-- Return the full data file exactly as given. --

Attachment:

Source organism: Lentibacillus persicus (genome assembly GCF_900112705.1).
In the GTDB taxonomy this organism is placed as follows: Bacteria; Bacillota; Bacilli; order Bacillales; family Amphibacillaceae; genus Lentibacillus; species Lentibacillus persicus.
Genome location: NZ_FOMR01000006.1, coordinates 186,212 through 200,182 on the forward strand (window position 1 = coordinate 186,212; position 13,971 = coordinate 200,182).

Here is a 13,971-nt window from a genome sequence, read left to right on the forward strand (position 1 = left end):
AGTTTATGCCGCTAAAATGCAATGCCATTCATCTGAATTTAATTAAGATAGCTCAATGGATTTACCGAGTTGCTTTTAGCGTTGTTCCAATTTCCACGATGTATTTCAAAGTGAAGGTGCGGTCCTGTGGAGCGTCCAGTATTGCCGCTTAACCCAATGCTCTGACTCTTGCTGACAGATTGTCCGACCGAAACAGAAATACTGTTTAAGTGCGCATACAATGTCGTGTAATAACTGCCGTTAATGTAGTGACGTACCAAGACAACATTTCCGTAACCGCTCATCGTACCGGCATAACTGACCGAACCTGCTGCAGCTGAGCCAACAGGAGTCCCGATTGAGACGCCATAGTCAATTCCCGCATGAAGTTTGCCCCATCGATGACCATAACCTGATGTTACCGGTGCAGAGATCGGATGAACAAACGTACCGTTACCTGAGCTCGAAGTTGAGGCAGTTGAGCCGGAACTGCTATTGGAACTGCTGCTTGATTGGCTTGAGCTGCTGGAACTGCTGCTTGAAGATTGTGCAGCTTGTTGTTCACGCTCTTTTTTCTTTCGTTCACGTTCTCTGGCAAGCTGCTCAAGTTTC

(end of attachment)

Source organism: Lentibacillus persicus (genome assembly GCF_900112705.1).
In the GTDB taxonomy this organism is placed as follows: Bacteria; Bacillota; Bacilli; order Bacillales; family Amphibacillaceae; genus Lentibacillus; species Lentibacillus persicus.
Genome location: NZ_FOMR01000006.1, coordinates 186,212 through 200,182 on the forward strand (window position 1 = coordinate 186,212; position 13,971 = coordinate 200,182).

Here is a 13,971-nt window from a genome sequence, read left to right on the forward strand (position 1 = left end):
AGTTTATGCCGCTAAAATGCAATGCCATTCATCTGAATTTAATTAAGATAGCTCAATGGATTTACCGAGTTGCTTTTAGCGTTGTTCCAATTTCCACGATGTATTTCAAAGTGAAGGTGCGGTCCTGTGGAGCGTCCAGTATTGCCGCTTAACCCAATGCTCTGACTCTTGCTGACAGATTGTCCGACCGAAACAGAAATACTGTTTAAGTGCGCATACAATGTCGTGTAATAACTGCCGTTAATGTAGTGACGTACCAAGACAACATTTCCGTAACCGCTCATCGTACCGGCATAACTGACCGAACCTGCTGCAGCTGAGCCAACAGGAGTCCCGATTGAGACGCCATAGTCAATTCCCGCATGAAGTTTGCCCCATCGATGACCATAACCTGATGTTACCGGTGCAGAGATCGGATGAACAAACGTACCGTTACCTGAGCTCGAAGTTGAGGCAGTTGAGCCGGAACTGCTATTGGAACTGCTGCTTGATTGGCTTGAGCTGCTGGAACTGCTGCTTGAAGATTGTGCAGCTTGTTGTTCACGCTCTTTTTTCTTTCGTTCACGTTCTCTGGCAAGCTGCTCAAGTTTC